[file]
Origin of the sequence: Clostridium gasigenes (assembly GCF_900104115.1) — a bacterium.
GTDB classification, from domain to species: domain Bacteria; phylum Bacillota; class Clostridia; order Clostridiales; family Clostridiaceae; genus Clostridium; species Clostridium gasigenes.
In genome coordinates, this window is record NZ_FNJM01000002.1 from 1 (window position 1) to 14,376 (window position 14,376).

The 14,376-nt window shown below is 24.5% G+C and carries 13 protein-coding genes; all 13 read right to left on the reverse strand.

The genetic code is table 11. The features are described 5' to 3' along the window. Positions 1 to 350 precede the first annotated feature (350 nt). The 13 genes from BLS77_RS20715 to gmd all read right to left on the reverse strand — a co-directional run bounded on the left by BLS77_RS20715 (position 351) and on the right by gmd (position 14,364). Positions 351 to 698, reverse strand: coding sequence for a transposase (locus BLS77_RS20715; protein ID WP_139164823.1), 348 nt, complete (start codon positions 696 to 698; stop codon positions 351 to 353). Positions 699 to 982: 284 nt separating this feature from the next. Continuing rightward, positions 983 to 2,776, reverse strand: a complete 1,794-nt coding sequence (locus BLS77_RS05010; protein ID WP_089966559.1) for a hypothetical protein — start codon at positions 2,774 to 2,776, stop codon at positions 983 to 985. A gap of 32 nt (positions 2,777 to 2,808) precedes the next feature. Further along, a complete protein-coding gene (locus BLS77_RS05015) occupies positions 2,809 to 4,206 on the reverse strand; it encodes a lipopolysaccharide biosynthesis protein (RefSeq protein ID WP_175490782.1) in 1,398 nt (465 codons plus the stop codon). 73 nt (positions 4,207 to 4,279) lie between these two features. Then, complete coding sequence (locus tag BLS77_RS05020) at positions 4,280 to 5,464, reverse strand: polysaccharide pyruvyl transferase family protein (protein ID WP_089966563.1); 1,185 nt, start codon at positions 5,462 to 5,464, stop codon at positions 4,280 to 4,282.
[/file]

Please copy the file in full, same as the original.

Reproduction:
Origin of the sequence: Clostridium gasigenes (assembly GCF_900104115.1) — a bacterium.
GTDB classification, from domain to species: domain Bacteria; phylum Bacillota; class Clostridia; order Clostridiales; family Clostridiaceae; genus Clostridium; species Clostridium gasigenes.
In genome coordinates, this window is record NZ_FNJM01000002.1 from 1 (window position 1) to 14,376 (window position 14,376).

The 14,376-nt window shown below is 24.5% G+C and carries 13 protein-coding genes; all 13 read right to left on the reverse strand.

The genetic code is table 11. The features are described 5' to 3' along the window. Positions 1 to 350 precede the first annotated feature (350 nt). The 13 genes from BLS77_RS20715 to gmd all read right to left on the reverse strand — a co-directional run bounded on the left by BLS77_RS20715 (position 351) and on the right by gmd (position 14,364). Positions 351 to 698, reverse strand: coding sequence for a transposase (locus BLS77_RS20715; protein ID WP_139164823.1), 348 nt, complete (start codon positions 696 to 698; stop codon positions 351 to 353). Positions 699 to 982: 284 nt separating this feature from the next. Continuing rightward, positions 983 to 2,776, reverse strand: a complete 1,794-nt coding sequence (locus BLS77_RS05010; protein ID WP_089966559.1) for a hypothetical protein — start codon at positions 2,774 to 2,776, stop codon at positions 983 to 985. A gap of 32 nt (positions 2,777 to 2,808) precedes the next feature. Further along, a complete protein-coding gene (locus BLS77_RS05015) occupies positions 2,809 to 4,206 on the reverse strand; it encodes a lipopolysaccharide biosynthesis protein (RefSeq protein ID WP_175490782.1) in 1,398 nt (465 codons plus the stop codon). 73 nt (positions 4,207 to 4,279) lie between these two features. Then, complete coding sequence (locus tag BLS77_RS05020) at positions 4,280 to 5,464, reverse strand: polysaccharide pyruvyl transferase family protein (protein ID WP_089966563.1); 1,185 nt, start codon at positions 5,462 to 5,464, stop codon at positions 4,280 to 4,282.